The Education Evolving Blog

March 14, 2013 · By Lars Esdal

On Monday, a commission of leading education scholars unveiled a series of reports, which call for a rethinking of the role of assessments in learning. The reports assert that the primary purpose for assessment should be instructional feedback, serving as a tool to improve student learning.

The commission expressed concern over the current usage of assessment as primarily a punitive tool of accountability. One report author asked, in his opening remarks, whether using assessments to score and rank students may be morally questionable, if students of...

March 1, 2013 · By Lars Esdal

UPDATE 3/14/2013: You can now view an archive of the webinar.

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Next week the National Education Association (NEA) Center for Great Public Schools is hosting a Webinar to explore the topic of teacher professionalism. All are invited to come learn and dialogue, NEA member or not. Please mark your calendars and join us!

Great Teachers Ensuring Great Teaching:
Teacher Leadership and Teacher-Led Schools

Wednesday, March 6, 2013
7:00 PM – 8:00 PM (...

February 26, 2013 · By Lars Esdal

Tom Vander Ark’s recent post in his Education Week blog on innovation is all about the shifting landscape of education in Minnesota. In his blog entry, Vander Ark surveys the advocacy and policy groups working in the state, and even pokes fun at the frigid Minnesota weather (easy for him to say from Phoenix!). Below are his remarks on Education Evolving.

The most interesting national voice is the...

February 21, 2013 · By Ted Kolderie

I made a few possibly provocative observations and suggestions about the 'How' of innovation when talking in Nashville February 6 to the heads of the state charter-school associations and support organizations.

Listen to a short excerpt (about 5 minutes):
Click here to play

In brief, what I said was:

  1. Today...
February 11, 2013

Amidst a chorus of governors ramping up efforts to fix K-12 by controlling teachers, California Governor Jerry Brown sang a different song in his January State of the State Address:

The laws that are in fashion demand tightly constrained curricula and reams of accountability data. All the better if it requires quiz-bits of information, regurgitated at regular intervals and stored in vast computers. Performance metrics, of course, are invoked like talismans. Distant authorities crack the whip, demanding quantitative measures and a stark, single number to...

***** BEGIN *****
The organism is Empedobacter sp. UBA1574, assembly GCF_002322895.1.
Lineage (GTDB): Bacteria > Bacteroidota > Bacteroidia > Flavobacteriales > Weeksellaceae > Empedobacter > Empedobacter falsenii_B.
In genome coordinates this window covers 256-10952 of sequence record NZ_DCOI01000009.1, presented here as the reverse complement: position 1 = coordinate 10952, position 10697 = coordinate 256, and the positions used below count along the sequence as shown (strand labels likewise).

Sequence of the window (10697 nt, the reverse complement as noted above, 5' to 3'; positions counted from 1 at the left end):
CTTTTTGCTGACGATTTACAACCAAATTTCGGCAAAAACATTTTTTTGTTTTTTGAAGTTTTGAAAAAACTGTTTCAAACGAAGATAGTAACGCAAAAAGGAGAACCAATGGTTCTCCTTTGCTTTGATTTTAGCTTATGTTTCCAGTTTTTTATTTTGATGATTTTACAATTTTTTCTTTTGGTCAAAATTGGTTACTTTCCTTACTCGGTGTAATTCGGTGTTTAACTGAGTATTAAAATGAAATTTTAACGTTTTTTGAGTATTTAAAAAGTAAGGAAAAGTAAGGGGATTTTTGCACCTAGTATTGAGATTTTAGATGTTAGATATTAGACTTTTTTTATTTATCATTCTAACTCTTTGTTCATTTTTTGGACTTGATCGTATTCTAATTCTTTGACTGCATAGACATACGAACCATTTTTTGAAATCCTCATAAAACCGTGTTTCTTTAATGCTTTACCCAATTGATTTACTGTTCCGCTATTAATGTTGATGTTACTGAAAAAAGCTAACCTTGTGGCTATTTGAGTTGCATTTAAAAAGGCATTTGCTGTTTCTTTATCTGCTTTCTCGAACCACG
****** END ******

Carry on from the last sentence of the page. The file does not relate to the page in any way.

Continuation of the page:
February 7, 2013

This post was originally blogged on the Education Week Of, By, For blog.

In the introductory chapter of A Year at Mission Hill, the teachers unassumingly drop a bombshell. They attribute their school's sustained success to a democratic governance structure in which teachers have "freedom and autonomy." Not just classroom autonomy, but the authority to collectively make decisions that influence whole school...

January 17, 2013

I’m excited and honored to have been guest blogger at Eduwonk yesterday. I hope you’ll visit Andrew Rotherham’s blog and give it a read. As always with our work at Education Evolving, we welcome your feedback.

The guest blog concludes, "Teachers could be the social entrepreneurs we need for K-12. So why not open the opportunity for interested...

January 16, 2013 · By Lars Esdal

We increasingly believe there need to be entities within the K12 system charged with promoting innovation, and encouraging applications to start new, quality schools. Charter school authorizers may be good candidates for this role.

One example of this is Innovative Quality Schools (IQS), a single-purpose charter school authorizer in Minnesota. IQS has issued a...

January 7, 2013 · By Lars Esdal

Our own Ted Kolderie has written a blog entry that was featured last Friday on Tom Vander Ark’s Getting Smart blog. Kolderie’s post discusses our split screen strategy, which supports developing new and different models of school while also doing everything possible to improve existing district schools.

Kolderie’s most recent paper, Where National Education Policy Goes Next – To Succeed, explains why the current strategy for K-12 education...

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